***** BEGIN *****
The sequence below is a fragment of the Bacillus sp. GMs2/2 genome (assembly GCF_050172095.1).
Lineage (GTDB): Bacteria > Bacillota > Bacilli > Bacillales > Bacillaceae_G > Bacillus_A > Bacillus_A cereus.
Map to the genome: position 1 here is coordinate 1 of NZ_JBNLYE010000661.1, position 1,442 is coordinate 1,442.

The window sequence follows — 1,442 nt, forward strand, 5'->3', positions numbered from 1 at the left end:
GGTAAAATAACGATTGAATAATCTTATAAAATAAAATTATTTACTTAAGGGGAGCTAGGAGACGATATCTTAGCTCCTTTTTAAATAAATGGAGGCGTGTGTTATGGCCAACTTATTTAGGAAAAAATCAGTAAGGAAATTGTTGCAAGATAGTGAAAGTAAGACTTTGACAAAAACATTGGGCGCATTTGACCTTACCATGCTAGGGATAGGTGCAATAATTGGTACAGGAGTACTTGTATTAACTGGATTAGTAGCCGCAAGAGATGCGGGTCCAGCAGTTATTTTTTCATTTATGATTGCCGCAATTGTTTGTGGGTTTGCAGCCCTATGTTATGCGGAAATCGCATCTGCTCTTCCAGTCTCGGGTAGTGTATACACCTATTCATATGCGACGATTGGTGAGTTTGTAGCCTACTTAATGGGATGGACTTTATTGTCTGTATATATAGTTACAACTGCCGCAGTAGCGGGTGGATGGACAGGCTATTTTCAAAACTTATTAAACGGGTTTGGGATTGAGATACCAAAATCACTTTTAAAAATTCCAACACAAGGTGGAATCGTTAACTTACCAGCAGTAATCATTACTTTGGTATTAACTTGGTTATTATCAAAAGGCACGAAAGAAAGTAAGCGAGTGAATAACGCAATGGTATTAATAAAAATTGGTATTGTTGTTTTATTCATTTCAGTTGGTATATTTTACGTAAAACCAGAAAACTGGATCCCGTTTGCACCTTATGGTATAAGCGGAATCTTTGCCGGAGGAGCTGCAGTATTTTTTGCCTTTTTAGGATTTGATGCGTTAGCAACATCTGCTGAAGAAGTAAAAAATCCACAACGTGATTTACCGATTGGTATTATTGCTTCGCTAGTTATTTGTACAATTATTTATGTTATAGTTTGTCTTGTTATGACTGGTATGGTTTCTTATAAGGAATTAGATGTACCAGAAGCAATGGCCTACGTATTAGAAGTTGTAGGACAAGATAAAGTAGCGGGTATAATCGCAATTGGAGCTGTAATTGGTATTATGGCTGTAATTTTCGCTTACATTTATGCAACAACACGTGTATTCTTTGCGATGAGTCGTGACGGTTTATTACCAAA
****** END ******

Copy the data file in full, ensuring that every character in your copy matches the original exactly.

The sequence below is a fragment of the Bacillus sp. GMs2/2 genome (assembly GCF_050172095.1).
Lineage (GTDB): Bacteria > Bacillota > Bacilli > Bacillales > Bacillaceae_G > Bacillus_A > Bacillus_A cereus.
Map to the genome: position 1 here is coordinate 1 of NZ_JBNLYE010000661.1, position 1,442 is coordinate 1,442.

The window sequence follows — 1,442 nt, forward strand, 5'->3', positions numbered from 1 at the left end:
GGTAAAATAACGATTGAATAATCTTATAAAATAAAATTATTTACTTAAGGGGAGCTAGGAGACGATATCTTAGCTCCTTTTTAAATAAATGGAGGCGTGTGTTATGGCCAACTTATTTAGGAAAAAATCAGTAAGGAAATTGTTGCAAGATAGTGAAAGTAAGACTTTGACAAAAACATTGGGCGCATTTGACCTTACCATGCTAGGGATAGGTGCAATAATTGGTACAGGAGTACTTGTATTAACTGGATTAGTAGCCGCAAGAGATGCGGGTCCAGCAGTTATTTTTTCATTTATGATTGCCGCAATTGTTTGTGGGTTTGCAGCCCTATGTTATGCGGAAATCGCATCTGCTCTTCCAGTCTCGGGTAGTGTATACACCTATTCATATGCGACGATTGGTGAGTTTGTAGCCTACTTAATGGGATGGACTTTATTGTCTGTATATATAGTTACAACTGCCGCAGTAGCGGGTGGATGGACAGGCTATTTTCAAAACTTATTAAACGGGTTTGGGATTGAGATACCAAAATCACTTTTAAAAATTCCAACACAAGGTGGAATCGTTAACTTACCAGCAGTAATCATTACTTTGGTATTAACTTGGTTATTATCAAAAGGCACGAAAGAAAGTAAGCGAGTGAATAACGCAATGGTATTAATAAAAATTGGTATTGTTGTTTTATTCATTTCAGTTGGTATATTTTACGTAAAACCAGAAAACTGGATCCCGTTTGCACCTTATGGTATAAGCGGAATCTTTGCCGGAGGAGCTGCAGTATTTTTTGCCTTTTTAGGATTTGATGCGTTAGCAACATCTGCTGAAGAAGTAAAAAATCCACAACGTGATTTACCGATTGGTATTATTGCTTCGCTAGTTATTTGTACAATTATTTATGTTATAGTTTGTCTTGTTATGACTGGTATGGTTTCTTATAAGGAATTAGATGTACCAGAAGCAATGGCCTACGTATTAGAAGTTGTAGGACAAGATAAAGTAGCGGGTATAATCGCAATTGGAGCTGTAATTGGTATTATGGCTGTAATTTTCGCTTACATTTATGCAACAACACGTGTATTCTTTGCGATGAGTCGTGACGGTTTATTACCAAA